click Edit.
Fig. 6.3:
5
Use the time schedule editor to make any necessary adjustments to
the selected action. Refer to “Time Scheduling Overview” on page
43 for a description of the schedule types and their actions. For a
complete description of this editor and its parameters, refer to the
I/NET Seven Operator Guide and Technical Reference Guide.
Fig. 6.4:
6
Selecting an Action
Time Schedule Editor
When you are finished making adjustments to the selected action,
click Save to except your settings and to close the editor.
You can continue selecting actions and making adjustments to the
schedule as necessary. Each time you save your changes, the Xenta 527
sends the updated schedule to the I/NET system.
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7
Requirements
7.1
Computer Requirements
7 Requirements
The minimum hardware requirement is a Pentium 133 MHz and 64 MB
of RAM. The recommendation is a Pentium 200 MHz and 96 MB of
RAM.
7.2
Web Browser Requirements
The web browser used must support a number of standards.
From the Log in page (see “The Log in page” on page 11), click Help
to get a summary of the web site requirements and your browser properties:
The recommended web browser is Microsoft Internet Explorer, version
6.0 or higher.
Fig. 7.1: Browser requirements and information
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7 Requirements
7.2.1
TAC Xenta, Operating TAC Xenta 527
Loading the Java™ Plugin
Java™ Plug-in is a software component that allows you to run Java programs (called applets) inside your web browser. Many web browsers,
though not all, come with their own internal support for running applets.
We recommend, however, that you use Sun’s Java Plug-in. The main
reason is that the internal Java support provided by most browsers is
based on an old version of the Java platform. This means that they are
not capable of running applets that use the latest and most useful features that the Java platform can offer. By using Java Plug-in from Sun,
you ensure that you have the most up-to-date Java platform.
Obtaining the Java Plug-in
A simple way to obtain the Java Plug-in is to use the TAC Download
Java Plug-in page (there is a link from the Java Plug-in Help page):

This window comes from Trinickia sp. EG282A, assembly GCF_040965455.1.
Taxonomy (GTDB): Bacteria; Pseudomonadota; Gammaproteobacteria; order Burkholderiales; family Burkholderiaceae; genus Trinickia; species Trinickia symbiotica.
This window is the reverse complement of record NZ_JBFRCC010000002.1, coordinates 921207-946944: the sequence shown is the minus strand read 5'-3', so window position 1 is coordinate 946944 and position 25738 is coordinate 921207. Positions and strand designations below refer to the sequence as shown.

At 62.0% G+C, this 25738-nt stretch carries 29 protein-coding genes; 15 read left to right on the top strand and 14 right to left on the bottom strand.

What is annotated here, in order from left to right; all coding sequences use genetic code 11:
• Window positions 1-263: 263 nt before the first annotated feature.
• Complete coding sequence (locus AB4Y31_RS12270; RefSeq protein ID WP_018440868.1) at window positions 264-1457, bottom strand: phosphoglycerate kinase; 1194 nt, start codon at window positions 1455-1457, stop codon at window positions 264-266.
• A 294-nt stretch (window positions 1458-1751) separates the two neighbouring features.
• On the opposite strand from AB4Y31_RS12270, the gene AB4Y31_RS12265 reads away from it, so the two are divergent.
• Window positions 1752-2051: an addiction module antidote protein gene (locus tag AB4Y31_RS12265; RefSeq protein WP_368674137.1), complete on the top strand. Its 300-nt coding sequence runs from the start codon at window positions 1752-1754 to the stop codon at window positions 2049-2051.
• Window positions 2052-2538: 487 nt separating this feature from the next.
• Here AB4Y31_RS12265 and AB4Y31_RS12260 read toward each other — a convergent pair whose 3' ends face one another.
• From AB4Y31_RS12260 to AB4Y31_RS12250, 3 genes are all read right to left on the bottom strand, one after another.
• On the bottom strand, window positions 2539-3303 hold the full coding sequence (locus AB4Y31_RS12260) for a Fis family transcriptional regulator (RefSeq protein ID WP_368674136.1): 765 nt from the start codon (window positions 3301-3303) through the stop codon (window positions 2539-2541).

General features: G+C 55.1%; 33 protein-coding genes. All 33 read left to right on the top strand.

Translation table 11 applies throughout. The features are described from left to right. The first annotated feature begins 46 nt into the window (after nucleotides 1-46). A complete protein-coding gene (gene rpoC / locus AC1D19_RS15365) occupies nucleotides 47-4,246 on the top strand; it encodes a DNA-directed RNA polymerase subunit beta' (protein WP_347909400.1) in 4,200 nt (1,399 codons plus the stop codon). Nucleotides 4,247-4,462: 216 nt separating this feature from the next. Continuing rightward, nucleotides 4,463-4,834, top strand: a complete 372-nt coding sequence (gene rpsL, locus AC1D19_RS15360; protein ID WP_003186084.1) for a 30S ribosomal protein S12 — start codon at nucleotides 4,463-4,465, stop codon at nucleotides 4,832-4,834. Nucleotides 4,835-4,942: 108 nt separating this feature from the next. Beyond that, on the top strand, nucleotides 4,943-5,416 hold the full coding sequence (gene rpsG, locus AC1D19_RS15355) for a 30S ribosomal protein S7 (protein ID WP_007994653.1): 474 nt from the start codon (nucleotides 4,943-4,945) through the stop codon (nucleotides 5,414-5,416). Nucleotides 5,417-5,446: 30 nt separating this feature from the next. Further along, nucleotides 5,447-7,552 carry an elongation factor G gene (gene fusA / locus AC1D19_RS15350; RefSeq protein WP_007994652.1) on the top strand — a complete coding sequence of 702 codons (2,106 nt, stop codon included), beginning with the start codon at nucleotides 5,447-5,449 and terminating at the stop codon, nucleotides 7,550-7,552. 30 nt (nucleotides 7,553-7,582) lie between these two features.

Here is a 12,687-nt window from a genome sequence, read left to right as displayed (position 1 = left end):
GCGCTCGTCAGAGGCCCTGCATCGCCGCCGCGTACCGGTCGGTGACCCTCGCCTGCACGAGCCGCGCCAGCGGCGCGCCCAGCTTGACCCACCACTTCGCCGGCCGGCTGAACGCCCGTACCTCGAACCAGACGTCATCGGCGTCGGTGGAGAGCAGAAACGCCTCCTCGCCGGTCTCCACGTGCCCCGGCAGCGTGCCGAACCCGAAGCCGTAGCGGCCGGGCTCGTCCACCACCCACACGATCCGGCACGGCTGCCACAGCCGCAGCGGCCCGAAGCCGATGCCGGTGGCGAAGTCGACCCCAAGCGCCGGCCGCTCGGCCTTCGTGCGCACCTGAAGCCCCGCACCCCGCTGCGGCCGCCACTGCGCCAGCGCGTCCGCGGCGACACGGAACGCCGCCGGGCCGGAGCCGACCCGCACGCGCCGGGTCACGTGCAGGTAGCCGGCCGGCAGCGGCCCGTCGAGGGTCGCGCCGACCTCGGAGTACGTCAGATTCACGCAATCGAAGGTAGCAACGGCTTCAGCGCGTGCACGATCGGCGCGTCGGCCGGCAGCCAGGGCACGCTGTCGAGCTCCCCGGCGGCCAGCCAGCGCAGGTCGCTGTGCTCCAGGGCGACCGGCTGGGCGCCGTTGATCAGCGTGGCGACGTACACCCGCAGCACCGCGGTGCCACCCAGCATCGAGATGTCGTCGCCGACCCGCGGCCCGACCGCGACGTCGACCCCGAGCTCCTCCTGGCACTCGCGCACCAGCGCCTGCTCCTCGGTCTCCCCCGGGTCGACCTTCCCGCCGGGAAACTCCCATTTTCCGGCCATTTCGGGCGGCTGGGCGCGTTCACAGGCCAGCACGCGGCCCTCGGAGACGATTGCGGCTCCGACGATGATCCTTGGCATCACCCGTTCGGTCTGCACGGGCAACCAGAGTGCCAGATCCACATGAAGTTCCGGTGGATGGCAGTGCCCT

<http://download.tac.com/software/sun/java/javadownload.html>.
Recommended version for TAC Xenta 527 is Java JRE Version is 1.4.2.
Configuring the Java Plug-in
In most cases, after you install the Java plug-in, no further configuration
is necessary. The Java Plug-in will smoothly handle the Java programs
in your browser, without any appreciable delay.
However, the Java Plug-in provides a Java Plug-in Control Panel,
should you need to change the plug-in configuration. Launch the Java
Plug-in Control Panel as follows:
1
In the Windows Start menu, select Settings and then Control
Panel. This will open up the Windows Control Panel.
2
Look for the Java coffee-cup icon with the label Java Plug-in followed by a version number. If you do not find the Java Plug-in
icon, the plug-in is probably not installed on your computer.
3
Double-click the icon to launch the Java Plug-in Control Panel.
The Java Plug-in Control Panel enables you to adjust how the Java Plugin runs Java programs in your browser.
Recommended Settings of the Java Plug-in
It is possible to have the Java Plug-in installed on your PC, without it
being the default Java support for running programs in your browser.
Make sure that the Java Plug-in will be used in your browser by selecting the appropriate browser check boxes in the Java Control panel.
For more information on the Java Plug-in, visit the Java Plug-in home
page:
<http://java.sun.com/products/plugin/>
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Index
A
Accessing I/NET 19
Ack (point control) 24
acknowledged (alarm) 31
active (alarm) 31
Alarm blocking and purging 32
Alarm History 33
Alarm Monitoring 25
Alarm stack 31
Alarm states 35
applets 48
Automatic mode 24
B
block (alarm) 31
browser 12, 47
Browsing I/NET 20
C
coffee-cup icon 48
Configure view 40
Control Value (point control) 24
Controlling I/NET Points 23
coordinates (trend graph) 39
D
Docnet 7
Download (point control) 24
Dynamic pages 25
E
Engineering TAC Xenta 511 7
Events Monitoring 25
Index
H
hardware requirement 47
Help menu 14
Home 14
I
I/NET Signals 19
Internet security 16
IP address 12
J
Java™ Plug-in 48
L
logging in 12
logging out 15
logout 14
M
Manual mode 24
menus 14
O
overview 11
P
passive (alarm) 31
password 13, 15
Plug-in 48
Point Control 23
programming and configuration 7
purging I/NET alarms 32
R
F
refresh 14
Release (door point) 24
requirements 47
filtering (alarms) 32
filtering (events) 26
S
G
Graph view 39
grid 41
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sample points 41
Security Alert 12
sorting (alarms) 32
SSL (Secure Sockets Layer) 16
standards 47
Static pages 25
49 (52)
Index
TAC Xenta, Operating TAC Xenta 527
T
Table view 41
Test mode 24
Time Schedules 43
Trend Logs 37
Trend Viewer 38
W
web browser 47
Z
zoom tool (trend graph) 40
50 (52)
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TAC helps people feel and function better, as a direct result of greater indoor climate. This is
®
made possible by TAC’s concept of Open Systems for Building IT , which utilizes information
technology to provide clients with advantages such as indoor climate optimization, energy
savings, flexibility, security, reduced expenses and user-friendly operation.